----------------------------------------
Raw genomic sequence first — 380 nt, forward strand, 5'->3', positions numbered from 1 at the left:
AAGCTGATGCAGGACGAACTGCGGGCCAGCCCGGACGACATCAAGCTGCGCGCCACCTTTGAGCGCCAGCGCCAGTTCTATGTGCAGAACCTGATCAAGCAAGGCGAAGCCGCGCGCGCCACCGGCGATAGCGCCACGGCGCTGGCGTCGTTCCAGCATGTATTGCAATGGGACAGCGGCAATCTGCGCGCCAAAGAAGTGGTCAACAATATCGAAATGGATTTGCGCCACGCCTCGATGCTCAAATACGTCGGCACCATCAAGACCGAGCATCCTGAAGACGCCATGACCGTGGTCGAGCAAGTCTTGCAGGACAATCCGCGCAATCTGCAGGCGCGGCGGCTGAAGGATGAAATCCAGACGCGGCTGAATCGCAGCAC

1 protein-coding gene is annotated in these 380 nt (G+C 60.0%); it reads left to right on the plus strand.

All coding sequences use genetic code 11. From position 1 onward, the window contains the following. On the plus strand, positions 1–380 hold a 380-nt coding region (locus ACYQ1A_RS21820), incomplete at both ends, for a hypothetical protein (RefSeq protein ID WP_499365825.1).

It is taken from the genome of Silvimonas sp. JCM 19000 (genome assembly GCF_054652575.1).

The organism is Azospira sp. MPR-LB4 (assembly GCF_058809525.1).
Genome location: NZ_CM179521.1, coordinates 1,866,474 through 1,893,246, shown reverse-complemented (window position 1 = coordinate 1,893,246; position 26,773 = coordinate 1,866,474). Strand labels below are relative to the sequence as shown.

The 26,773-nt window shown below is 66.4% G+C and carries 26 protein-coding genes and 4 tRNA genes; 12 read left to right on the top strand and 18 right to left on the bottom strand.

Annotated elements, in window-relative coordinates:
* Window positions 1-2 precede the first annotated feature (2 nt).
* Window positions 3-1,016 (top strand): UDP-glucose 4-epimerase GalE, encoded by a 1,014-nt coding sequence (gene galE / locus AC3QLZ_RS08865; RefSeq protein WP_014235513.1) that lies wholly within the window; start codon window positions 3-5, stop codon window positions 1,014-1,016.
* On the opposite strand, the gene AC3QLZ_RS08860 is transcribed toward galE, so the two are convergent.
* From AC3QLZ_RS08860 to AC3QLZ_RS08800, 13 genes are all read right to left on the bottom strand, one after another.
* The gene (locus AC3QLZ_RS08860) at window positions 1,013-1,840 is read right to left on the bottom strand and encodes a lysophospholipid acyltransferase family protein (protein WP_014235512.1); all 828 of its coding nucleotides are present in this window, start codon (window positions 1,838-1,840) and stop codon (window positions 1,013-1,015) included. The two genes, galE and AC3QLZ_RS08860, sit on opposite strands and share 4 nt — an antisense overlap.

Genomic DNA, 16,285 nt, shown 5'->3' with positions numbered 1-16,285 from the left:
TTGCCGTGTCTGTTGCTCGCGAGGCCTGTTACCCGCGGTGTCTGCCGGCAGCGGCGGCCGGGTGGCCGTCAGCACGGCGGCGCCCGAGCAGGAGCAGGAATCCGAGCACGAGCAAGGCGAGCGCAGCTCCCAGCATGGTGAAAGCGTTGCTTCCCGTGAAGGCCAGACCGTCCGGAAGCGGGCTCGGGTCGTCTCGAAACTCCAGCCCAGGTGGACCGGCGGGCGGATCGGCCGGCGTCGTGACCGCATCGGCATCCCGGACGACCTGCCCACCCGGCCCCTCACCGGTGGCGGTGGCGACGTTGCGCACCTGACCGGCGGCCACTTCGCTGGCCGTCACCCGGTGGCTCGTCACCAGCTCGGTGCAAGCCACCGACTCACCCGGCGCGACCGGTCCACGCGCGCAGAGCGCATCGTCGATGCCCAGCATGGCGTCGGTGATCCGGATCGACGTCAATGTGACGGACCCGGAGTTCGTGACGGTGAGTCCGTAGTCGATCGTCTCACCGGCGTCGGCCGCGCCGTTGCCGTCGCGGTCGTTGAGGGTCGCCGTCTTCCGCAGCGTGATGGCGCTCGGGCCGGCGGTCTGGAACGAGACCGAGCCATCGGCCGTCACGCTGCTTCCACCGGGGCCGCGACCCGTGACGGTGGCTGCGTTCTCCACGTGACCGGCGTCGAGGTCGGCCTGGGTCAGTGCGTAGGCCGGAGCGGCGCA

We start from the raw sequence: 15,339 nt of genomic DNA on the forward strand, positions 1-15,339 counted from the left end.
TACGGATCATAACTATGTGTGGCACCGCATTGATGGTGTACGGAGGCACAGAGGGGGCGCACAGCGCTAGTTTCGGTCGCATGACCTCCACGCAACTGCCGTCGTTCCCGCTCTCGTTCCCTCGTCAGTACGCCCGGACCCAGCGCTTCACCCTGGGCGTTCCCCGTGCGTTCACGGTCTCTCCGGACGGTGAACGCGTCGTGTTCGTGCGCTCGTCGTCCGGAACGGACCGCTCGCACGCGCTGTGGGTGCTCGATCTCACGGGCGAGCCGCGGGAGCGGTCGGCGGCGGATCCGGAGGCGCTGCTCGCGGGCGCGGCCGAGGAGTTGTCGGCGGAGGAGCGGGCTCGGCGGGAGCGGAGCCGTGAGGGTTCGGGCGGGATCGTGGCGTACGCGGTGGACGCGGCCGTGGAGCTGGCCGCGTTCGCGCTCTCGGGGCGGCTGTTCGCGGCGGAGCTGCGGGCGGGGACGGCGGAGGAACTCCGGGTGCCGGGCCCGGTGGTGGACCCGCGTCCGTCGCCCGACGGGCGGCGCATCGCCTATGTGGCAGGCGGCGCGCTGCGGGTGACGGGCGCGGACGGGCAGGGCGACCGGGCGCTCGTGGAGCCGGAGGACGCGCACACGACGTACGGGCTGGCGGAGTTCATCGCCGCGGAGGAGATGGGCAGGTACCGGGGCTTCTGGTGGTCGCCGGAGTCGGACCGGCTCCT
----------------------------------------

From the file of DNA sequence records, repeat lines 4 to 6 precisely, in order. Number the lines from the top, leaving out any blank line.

All coding sequences use genetic code 11. From position 1 onward, the window contains the following. On the plus strand, positions 1–380 hold a 380-nt coding region (locus ACYQ1A_RS21820), incomplete at both ends, for a hypothetical protein (RefSeq protein ID WP_499365825.1).

It is taken from the genome of Silvimonas sp. JCM 19000 (genome assembly GCF_054652575.1).

The organism is Azospira sp. MPR-LB4 (assembly GCF_058809525.1).